Jones, Thomas, 1870-1955Alternative names
Epithet: civil servant
British Library Archives and Manuscripts Catalogue : Person : Description : ark:/81055/vdc_100000001569.0x000249
Thomas Jones was born on September 17 1870, in Rhymney, Glamorgan, the eldest son of David Benjamin Jones, shopkeeper, and his wife Mary Ann. He was educated locally at Rhymney Board School and Lewis School, Pengam. Aged 14, he left full time education, becoming a clerk at the Rhymney Iron and Steel Works. In 1890 he was accepted at the University College of Wales, Aberystwyth, with the aim of becoming a Methodist minister. But in 1895, he was offered a place to study at Glasgow University, and became a lecturer there in 1901.
On leaving Glasgow in 1904, Jones became a lecturer in Ireland, an investigator for the Royal Commission on the Poor Law (1906-09), and a lecturer in economics at the University of Belfast. In 1910, he returned to Wales as Secretary for the Movement Against TB, and two years later was appointed secretary of the Commission on National Health Insurance (Wales).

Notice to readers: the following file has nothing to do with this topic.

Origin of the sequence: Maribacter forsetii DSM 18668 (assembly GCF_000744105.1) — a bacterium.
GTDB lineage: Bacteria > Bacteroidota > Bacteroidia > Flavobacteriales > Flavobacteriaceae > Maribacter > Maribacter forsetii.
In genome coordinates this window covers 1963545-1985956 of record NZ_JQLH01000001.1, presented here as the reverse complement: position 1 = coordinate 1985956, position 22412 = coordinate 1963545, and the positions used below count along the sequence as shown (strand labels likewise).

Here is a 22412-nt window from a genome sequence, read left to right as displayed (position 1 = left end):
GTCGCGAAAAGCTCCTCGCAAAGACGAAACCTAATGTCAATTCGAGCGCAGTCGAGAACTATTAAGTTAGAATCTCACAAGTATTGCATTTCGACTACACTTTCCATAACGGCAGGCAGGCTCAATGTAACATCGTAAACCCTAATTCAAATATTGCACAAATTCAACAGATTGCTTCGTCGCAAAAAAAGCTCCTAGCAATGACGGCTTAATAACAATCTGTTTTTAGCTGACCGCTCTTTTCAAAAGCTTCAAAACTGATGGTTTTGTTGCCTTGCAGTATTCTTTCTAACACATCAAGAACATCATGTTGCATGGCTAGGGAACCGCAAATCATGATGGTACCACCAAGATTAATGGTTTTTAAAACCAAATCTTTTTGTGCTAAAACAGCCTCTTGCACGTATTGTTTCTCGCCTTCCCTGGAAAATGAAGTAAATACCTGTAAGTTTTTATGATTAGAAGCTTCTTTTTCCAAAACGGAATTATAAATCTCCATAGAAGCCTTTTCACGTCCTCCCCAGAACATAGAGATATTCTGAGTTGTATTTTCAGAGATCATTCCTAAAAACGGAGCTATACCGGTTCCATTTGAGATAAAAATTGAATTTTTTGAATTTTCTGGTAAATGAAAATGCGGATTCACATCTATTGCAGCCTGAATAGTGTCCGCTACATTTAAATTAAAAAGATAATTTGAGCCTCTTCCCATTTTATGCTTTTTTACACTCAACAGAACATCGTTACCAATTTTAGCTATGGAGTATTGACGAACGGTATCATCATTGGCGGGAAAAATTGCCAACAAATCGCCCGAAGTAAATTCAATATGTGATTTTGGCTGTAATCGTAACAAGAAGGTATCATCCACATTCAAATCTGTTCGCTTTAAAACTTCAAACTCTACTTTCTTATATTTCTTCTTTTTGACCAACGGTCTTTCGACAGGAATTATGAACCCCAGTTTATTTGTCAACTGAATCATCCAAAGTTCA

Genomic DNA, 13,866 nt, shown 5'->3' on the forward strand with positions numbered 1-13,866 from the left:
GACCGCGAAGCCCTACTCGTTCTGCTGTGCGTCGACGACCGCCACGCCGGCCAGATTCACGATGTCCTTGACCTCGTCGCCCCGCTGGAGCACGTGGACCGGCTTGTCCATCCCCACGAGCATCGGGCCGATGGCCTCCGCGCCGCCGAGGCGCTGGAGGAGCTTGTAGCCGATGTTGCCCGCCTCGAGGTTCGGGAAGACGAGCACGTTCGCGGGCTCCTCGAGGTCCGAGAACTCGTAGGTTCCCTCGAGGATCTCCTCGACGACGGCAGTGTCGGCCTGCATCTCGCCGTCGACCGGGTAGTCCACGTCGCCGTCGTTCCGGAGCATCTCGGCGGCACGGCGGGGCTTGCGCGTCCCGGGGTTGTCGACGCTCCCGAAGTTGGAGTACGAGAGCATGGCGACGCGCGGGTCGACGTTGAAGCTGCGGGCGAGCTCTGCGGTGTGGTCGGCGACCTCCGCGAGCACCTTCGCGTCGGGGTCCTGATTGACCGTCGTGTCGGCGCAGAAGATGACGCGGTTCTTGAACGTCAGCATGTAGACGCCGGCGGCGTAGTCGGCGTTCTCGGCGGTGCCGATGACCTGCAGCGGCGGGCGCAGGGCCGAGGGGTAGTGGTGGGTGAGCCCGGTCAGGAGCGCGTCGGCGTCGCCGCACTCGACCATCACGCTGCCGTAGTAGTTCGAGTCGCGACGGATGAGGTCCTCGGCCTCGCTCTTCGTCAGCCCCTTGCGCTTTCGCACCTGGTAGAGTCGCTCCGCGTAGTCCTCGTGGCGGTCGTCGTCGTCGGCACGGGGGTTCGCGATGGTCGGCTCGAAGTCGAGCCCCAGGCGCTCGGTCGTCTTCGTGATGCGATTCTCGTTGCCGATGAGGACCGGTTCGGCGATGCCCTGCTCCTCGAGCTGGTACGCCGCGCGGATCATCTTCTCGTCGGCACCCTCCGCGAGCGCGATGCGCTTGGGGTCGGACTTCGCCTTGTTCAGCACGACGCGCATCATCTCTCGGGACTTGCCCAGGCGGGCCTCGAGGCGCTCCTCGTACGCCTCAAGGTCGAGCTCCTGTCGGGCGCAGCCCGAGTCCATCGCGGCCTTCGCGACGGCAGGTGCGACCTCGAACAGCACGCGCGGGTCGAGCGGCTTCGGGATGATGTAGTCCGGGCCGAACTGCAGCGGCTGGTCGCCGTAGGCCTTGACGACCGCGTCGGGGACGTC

1916 saw Jones move to London, becoming under-secretary to the Cabinet, and later promoted to deputy-secretary. During his period as an officer to the government, he contributed to ensuring agreement over Ireland, and over the 1926 General Strike. He also became a close confidante to Lloyd George and Stanley Baldwin, remaining in close contact with them throughout his life. In 1929, Jones was made a Companion of Honour.
Jones' work in Wales continued, with him holding positions on the Councils of the University of Wales, the National Library of Wales and the National Museum of Wales, amongst other institutions. Between 1929 and 1939, he acted as Chairman of the Coalfield Hardship Committee in Wales, and was involved with Coleg Harlech and the Workers Educational Association. He was a founder member of the Gregynog Press and the journal The Welsh Outlook, becoming the first editor of the latter 1914-16. Jones also wrote many articles and pamphlets, and was awarded honorary LLDs from the Universities of Glasgow, Wales, St. Andrews and Birmingham. In June 1955, he suffered an accident at his home in Kent, and died at a London hospital on October 15 that year.
From the guide to the Thomas Jones Papers, 1914-1916, (Aberystwyth University)